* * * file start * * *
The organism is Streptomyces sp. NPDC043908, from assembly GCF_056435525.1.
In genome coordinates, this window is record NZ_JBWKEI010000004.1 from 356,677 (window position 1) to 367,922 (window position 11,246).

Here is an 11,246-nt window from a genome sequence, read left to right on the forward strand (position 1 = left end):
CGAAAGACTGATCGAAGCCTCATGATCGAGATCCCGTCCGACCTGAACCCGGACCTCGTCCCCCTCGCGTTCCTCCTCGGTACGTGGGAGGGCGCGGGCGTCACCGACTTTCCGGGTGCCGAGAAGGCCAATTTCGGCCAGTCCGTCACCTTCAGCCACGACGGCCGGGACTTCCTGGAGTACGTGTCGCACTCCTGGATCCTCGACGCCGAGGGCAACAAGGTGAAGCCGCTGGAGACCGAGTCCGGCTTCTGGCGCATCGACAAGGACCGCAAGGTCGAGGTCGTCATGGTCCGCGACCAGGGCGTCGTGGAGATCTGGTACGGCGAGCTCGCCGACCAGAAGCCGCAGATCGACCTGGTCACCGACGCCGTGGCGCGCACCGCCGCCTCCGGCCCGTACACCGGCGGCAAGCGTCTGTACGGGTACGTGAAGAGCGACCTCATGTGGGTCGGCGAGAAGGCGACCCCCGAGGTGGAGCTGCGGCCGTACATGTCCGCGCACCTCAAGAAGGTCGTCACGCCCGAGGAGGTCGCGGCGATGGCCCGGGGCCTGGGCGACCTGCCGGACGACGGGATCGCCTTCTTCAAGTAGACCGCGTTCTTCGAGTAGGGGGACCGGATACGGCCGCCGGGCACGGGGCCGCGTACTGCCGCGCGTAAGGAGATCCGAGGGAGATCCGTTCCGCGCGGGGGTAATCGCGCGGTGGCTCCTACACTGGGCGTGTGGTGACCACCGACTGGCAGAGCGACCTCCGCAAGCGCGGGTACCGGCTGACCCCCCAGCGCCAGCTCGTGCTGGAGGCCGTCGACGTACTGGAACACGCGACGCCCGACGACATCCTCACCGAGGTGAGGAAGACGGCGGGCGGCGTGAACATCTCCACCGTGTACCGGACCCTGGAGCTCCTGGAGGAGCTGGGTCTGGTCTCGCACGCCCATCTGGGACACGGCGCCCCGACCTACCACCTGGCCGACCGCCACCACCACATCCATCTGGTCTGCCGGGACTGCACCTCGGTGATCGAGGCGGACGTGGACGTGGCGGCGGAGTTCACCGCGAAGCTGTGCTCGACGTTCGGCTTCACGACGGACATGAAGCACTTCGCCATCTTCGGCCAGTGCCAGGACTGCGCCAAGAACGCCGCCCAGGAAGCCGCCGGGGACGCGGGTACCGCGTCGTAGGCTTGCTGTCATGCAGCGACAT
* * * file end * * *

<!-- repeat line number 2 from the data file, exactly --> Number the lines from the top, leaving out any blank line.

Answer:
In genome coordinates, this window is record NZ_JBWKEI010000004.1 from 356,677 (window position 1) to 367,922 (window position 11,246).